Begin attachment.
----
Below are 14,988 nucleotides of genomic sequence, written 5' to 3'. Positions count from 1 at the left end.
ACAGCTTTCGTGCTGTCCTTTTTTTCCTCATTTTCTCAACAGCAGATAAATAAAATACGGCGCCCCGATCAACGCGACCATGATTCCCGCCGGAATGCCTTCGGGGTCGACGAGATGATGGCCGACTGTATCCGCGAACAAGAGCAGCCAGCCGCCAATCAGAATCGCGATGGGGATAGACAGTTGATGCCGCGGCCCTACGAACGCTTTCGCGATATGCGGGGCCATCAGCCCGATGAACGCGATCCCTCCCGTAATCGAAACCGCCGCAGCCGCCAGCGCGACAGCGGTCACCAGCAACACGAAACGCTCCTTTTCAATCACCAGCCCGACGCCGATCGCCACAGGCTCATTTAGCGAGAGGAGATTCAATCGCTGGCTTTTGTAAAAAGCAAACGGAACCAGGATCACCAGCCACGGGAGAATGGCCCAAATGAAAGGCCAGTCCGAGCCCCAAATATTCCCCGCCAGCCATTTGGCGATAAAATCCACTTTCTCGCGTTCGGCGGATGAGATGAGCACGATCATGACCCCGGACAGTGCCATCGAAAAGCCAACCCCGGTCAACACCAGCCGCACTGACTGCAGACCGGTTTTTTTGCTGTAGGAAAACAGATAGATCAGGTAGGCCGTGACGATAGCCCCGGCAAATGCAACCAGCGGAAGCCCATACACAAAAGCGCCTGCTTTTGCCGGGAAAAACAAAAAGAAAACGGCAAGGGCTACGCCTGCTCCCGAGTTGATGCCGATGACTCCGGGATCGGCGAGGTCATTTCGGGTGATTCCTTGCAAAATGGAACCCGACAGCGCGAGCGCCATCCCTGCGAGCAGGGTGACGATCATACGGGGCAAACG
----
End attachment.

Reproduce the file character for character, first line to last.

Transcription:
Below are 14,988 nucleotides of genomic sequence, written 5' to 3'. Positions count from 1 at the left end.
ACAGCTTTCGTGCTGTCCTTTTTTTCCTCATTTTCTCAACAGCAGATAAATAAAATACGGCGCCCCGATCAACGCGACCATGATTCCCGCCGGAATGCCTTCGGGGTCGACGAGATGATGGCCGACTGTATCCGCGAACAAGAGCAGCCAGCCGCCAATCAGAATCGCGATGGGGATAGACAGTTGATGCCGCGGCCCTACGAACGCTTTCGCGATATGCGGGGCCATCAGCCCGATGAACGCGATCCCTCCCGTAATCGAAACCGCCGCAGCCGCCAGCGCGACAGCGGTCACCAGCAACACGAAACGCTCCTTTTCAATCACCAGCCCGACGCCGATCGCCACAGGCTCATTTAGCGAGAGGAGATTCAATCGCTGGCTTTTGTAAAAAGCAAACGGAACCAGGATCACCAGCCACGGGAGAATGGCCCAAATGAAAGGCCAGTCCGAGCCCCAAATATTCCCCGCCAGCCATTTGGCGATAAAATCCACTTTCTCGCGTTCGGCGGATGAGATGAGCACGATCATGACCCCGGACAGTGCCATCGAAAAGCCAACCCCGGTCAACACCAGCCGCACTGACTGCAGACCGGTTTTTTTGCTGTAGGAAAACAGATAGATCAGGTAGGCCGTGACGATAGCCCCGGCAAATGCAACCAGCGGAAGCCCATACACAAAAGCGCCTGCTTTTGCCGGGAAAAACAAAAAGAAAACGGCAAGGGCTACGCCTGCTCCCGAGTTGATGCCGATGACTCCGGGATCGGCGAGGTCATTTCGGGTGATTCCTTGCAAAATGGAACCCGACAGCGCGAGCGCCATCCCTGCGAGCAGGGTGACGATCATACGGGGCAAACG